What Is the Difference Between Stonewalling and Gaslighting?

What Is the Difference Between Stonewalling and Gaslighting?

WHAT IS THE DIFFERENCE BETWEEN STONEWALLING AND GASLIGHTING?

By Laura Silverstein, LCSW

In any relationship, it’s natural to encounter challenges and conflicts. But what happens when those conflicts turn toxic? 

Gaslighting and stonewalling are not the same thing, but both can wreak havoc on a relationship. It’s crucial to understand the difference between these two behaviors so that you can decide how to react when or if they show up in your relationship.

What is gaslighting?

Gaslighting is a form of emotional abuse.

Gaslighting involves manipulating someone’s perception of reality and deliberately causing them to doubt their sanity, thoughts, feelings, and memories. This insidious form of emotional abuse can lead to self-loathing, anxiety, and doubting one’s mental stability.

The term originates from the play Gaslight, written by Patrick Hamilton in 1938. It is a story about Bella and Jack, set in 1880 London. Playgoers realize right away that Jack is not a good guy. He flirts with staff in front of Bella, leaves the home without explanation, and is generally rude and dismissive. 

As the play progresses, it turns out there is a mysterious disappearance of an opera singer (who used to live upstairs). Jack starts searching for the starlet’s jewels and acts incredulous when Bella mentions she hears footsteps above her. The plot thickens as Jack starts randomly turning their gas lamp lights on and off, and then denies it. He attempts to convince Bella she is insane. 

You’ll have to see the play to learn what happens next, but the important takeaway from this story is that Jack’s behavior is deliberate. Not only does he lie to her, but he lies to her with the deliberate intention of upending her mental stability. This is what gaslighting is.

What To Do If There is Gaslighting in Your Relationship

Emotional abuse needs to be taken extremely seriously and requires immediate assessment and intervention from a licensed professional. 

If you believe your partner is consistently, deliberately trying to make you feel like you are out of touch with reality, we recommend reaching out for help. You can call 988 if you live in the United States or visit the Gottman Referral Network to find a therapist near you. 

What is Stonewalling?

Unlike gaslighting, stonewalling is a maladaptive defense mechanism versus a form of emotional abuse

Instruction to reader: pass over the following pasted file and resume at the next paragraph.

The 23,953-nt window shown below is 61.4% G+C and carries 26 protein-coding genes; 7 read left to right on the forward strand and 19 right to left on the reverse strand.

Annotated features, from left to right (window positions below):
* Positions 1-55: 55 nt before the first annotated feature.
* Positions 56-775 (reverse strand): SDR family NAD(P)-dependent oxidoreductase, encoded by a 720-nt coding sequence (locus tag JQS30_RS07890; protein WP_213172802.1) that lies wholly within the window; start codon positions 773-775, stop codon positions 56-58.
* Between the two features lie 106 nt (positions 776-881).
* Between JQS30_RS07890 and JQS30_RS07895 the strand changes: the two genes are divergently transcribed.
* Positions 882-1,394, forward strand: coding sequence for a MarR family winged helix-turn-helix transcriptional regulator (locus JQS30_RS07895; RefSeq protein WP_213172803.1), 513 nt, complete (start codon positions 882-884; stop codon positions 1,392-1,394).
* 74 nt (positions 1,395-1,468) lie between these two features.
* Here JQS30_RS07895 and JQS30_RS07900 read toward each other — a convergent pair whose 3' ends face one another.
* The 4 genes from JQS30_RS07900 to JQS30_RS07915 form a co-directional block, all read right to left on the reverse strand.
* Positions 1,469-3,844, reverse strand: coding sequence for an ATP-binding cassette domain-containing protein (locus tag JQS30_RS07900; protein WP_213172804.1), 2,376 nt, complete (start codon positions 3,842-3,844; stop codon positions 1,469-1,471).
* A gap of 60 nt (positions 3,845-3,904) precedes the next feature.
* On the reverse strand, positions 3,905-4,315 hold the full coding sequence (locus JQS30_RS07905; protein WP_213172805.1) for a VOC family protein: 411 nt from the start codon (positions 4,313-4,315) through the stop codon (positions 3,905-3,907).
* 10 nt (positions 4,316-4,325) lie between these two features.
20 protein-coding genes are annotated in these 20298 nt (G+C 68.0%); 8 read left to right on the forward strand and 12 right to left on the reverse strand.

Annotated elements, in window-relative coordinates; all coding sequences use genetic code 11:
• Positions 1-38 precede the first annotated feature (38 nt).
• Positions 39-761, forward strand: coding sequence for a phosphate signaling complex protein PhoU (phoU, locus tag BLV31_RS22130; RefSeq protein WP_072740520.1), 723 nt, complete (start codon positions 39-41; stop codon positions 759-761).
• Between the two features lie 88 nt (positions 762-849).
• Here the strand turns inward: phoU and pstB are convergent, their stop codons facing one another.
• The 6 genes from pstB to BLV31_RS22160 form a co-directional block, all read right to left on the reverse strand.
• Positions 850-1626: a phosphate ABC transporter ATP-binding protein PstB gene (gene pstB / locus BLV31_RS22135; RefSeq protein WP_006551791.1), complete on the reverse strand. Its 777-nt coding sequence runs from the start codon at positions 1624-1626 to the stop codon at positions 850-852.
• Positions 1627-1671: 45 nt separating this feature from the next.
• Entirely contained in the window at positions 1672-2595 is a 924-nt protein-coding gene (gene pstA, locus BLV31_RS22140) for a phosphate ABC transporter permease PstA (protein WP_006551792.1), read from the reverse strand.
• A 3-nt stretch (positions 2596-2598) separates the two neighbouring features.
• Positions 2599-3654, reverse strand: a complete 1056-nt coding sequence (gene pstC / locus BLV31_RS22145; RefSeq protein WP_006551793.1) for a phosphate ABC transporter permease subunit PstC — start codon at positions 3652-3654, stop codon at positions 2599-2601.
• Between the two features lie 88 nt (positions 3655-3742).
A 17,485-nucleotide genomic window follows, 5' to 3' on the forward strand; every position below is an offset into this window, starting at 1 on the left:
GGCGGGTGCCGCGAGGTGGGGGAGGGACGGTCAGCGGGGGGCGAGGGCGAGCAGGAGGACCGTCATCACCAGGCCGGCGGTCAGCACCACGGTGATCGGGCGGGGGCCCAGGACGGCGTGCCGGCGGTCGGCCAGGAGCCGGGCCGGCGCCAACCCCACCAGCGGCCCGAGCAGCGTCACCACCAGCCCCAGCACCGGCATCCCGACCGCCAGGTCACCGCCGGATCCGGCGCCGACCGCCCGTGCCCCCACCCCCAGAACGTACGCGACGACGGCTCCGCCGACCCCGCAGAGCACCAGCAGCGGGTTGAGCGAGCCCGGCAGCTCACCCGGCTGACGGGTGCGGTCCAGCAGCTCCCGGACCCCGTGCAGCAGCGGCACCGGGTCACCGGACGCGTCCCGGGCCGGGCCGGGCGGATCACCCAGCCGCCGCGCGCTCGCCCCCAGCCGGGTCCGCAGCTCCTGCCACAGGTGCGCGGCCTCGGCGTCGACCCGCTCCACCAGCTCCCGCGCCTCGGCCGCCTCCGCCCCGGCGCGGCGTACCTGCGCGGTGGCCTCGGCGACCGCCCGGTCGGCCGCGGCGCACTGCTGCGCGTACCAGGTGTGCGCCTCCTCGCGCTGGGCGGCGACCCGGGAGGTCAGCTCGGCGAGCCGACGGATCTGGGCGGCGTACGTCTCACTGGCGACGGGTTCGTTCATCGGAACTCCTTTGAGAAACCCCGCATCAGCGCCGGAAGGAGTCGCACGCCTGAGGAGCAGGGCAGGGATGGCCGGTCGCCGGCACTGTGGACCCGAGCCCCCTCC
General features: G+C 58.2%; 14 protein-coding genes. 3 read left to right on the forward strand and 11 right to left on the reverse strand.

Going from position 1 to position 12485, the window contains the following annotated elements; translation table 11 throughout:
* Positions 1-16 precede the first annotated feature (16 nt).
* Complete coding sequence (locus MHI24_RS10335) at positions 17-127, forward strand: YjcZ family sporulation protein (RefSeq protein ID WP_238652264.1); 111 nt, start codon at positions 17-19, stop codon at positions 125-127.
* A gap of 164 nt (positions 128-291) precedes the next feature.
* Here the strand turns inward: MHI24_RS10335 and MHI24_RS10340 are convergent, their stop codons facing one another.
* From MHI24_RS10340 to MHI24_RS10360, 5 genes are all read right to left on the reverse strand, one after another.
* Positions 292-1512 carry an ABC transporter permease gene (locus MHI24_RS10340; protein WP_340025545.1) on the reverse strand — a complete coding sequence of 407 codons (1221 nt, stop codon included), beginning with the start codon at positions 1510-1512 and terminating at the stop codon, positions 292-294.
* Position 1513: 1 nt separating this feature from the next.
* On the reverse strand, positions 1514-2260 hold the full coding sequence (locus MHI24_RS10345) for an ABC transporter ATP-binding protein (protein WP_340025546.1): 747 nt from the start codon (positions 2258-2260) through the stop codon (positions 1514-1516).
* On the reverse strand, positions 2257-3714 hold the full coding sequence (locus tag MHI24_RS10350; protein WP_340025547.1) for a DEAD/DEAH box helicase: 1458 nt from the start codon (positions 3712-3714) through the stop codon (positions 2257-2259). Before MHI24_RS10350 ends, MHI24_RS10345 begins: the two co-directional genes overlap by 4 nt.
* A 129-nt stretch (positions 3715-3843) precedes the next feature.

Dr. John Gottman uses the term to define one of the Four Horsemen of the Apocalypse. His research indicates that stonewalling leads to relationship dissatisfaction, separation, and divorce. 

Stonewalling is a behavior characterized by one partner withdrawing from interaction, shutting off emotionally, and discontinuing communication.

When someone is stonewalling, to others they often appear indifferent and usually have a blank expression on their face. They might appear callous or uncaring. It can be very hurtful to look up and see what appears to be an emotionless reaction when you are talking to your partner; especially if you are being emotionally vulnerable. You might wonder if your partner is even listening or cares what you are feeling.

But stonewalling is not as it appears. 

What we know from the research is that when someone is stonewalling, even though they may appear calm on the outside, internally, they are in a state of fight, flight, or freeze. Stonewalling is the freeze reaction to perceived danger. Heart rates are well over one hundred beats per minute, accompanied by difficulty breathing, muscle tension, and internal panic.

What To Do if There is Stonewalling in Your Relationship

The solution to relational stonewalling is easy in concept but difficult to practice in everyday life.

There is only one thing to do, and that is to take a timeout. 

It is emotionally dangerous to continue a conversation when one or both parties are triggered. If you keep talking, you or your partner might do and say things you regret. When you take a short break, both of you can catch your breath, do some self-care, and then return to the conversation when you’re calm. 

Usually, one partner wants to keep talking while the other wants space. For a time-out to be effective, both parties need to commit to disconnecting and then reconnecting. When you learn how to do this in your relationship, you can avoid the unnecessary pain that occurs from continuing an unproductive conversation. 

Next Steps

It takes time to reduce stonewalling in your relationship, but it is possible. Be patient with yourself and your partner as you work to implement this strategy. If you are the kind of couple who like worksheets and cheat sheets, you can download a free copy of chapter 7 of my workbook, including a Time-Out Planning Exercise to help you avoid stonewalling in your relationship. 

Congratulations on your commitment to relationship health and thanks for reading this article.

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